I'm already happily lost in the links. There's one picture of a peg-legged sailor talking to two children (that look like the classic "Dick and Jane"), that made me laugh out loud.
posted by reflecked at 2:24 AM on November 26, 2005


Lovely post, languagehat.

I watched a Turkish film version of the Wizard of Oz (Aysecik ve Sihirlib Cucler Ruyalar Ulkesinde) last year that was, well, rather free in its adaptation. It didn't have subtitles, either, so the best part came after the screening when it turned out everyone in the audience had been supplying their own adaptation of the adaptation depending on their memories of the original. (Depending on who you believe, it's the worst film ever made, a camp classic, or an 'enchiridion of cinematic insanity'. I'd agree with the latter if I knew what enchiridion means.)
posted by jack_mo at 4:42 AM on November 26, 2005


Thanks languagehat that was great. I love getting an 'insider' entrance to the undernet -- the huge slab of the world whose written script one can't even guess about -- there is such a wealth of digital goodness out there and for most of us it virtually impenetrable to any great or logical degree.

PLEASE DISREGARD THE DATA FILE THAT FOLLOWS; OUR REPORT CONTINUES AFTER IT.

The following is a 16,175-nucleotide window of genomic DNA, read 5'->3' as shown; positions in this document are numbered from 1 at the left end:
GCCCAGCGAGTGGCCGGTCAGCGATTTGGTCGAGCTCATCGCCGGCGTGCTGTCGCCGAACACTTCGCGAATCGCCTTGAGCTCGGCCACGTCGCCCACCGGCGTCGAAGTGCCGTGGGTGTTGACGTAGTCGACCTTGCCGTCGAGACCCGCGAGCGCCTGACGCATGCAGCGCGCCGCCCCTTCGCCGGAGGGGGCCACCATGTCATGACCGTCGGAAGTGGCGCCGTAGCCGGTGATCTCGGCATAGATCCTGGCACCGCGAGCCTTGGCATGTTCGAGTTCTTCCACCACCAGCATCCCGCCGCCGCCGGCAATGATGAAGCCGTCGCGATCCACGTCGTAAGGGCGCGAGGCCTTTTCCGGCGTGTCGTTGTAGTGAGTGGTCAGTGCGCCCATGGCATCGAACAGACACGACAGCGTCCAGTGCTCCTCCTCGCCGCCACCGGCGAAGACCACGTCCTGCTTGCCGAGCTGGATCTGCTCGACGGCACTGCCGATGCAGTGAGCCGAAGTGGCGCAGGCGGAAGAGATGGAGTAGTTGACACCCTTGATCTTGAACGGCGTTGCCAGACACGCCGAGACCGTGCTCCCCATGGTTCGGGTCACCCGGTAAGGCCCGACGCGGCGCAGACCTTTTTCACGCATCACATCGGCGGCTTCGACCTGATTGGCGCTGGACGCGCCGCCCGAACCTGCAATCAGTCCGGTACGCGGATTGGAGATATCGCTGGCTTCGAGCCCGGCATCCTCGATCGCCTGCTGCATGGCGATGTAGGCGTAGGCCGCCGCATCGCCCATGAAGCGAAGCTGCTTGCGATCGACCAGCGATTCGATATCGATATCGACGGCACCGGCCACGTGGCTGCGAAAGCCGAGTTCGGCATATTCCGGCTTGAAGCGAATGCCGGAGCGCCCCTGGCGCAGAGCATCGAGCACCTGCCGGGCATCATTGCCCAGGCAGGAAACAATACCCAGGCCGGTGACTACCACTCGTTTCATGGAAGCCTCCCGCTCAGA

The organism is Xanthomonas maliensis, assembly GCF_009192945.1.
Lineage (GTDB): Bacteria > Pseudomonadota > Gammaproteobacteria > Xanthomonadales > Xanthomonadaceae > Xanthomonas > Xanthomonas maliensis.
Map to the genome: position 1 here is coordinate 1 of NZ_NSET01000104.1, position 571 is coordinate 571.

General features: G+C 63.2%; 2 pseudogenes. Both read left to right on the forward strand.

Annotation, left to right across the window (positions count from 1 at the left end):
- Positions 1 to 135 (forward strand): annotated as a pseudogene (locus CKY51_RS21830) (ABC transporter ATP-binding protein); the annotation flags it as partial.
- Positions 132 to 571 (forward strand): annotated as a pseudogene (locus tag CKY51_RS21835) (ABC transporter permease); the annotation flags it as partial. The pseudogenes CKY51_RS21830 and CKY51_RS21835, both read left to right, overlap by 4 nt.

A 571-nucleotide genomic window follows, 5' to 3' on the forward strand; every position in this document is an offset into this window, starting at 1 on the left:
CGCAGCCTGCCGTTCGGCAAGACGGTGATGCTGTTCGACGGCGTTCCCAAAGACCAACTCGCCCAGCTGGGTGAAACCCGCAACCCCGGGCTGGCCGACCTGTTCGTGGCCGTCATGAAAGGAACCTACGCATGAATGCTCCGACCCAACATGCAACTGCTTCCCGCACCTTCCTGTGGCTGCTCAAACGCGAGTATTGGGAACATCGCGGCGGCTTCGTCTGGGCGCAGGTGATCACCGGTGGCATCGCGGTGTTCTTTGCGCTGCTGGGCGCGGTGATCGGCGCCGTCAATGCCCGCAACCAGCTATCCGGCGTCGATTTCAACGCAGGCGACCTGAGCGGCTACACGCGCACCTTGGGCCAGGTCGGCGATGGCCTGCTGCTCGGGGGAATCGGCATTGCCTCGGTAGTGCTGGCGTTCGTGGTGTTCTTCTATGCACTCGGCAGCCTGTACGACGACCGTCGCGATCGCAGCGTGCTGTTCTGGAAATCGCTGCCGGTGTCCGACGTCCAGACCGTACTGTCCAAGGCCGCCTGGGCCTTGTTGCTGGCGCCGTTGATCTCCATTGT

posted by peacay at 10:48 AM on November 26, 2005


Thank you languagehat!

I remember reading all the books in that series in my community library right around third grade. They were some of the best children's books that I actually read as a child.
posted by azazello at 3:02 PM on November 27, 2005


L. Frank Baum actually directed silent film versions of his own OZ books in the early 1900s. They absolutely stink to high heaven. Worst effect: some big bruiser dressed as the Patchwork Girl, doing back flips.
posted by Faze at 3:35 PM on November 27, 2005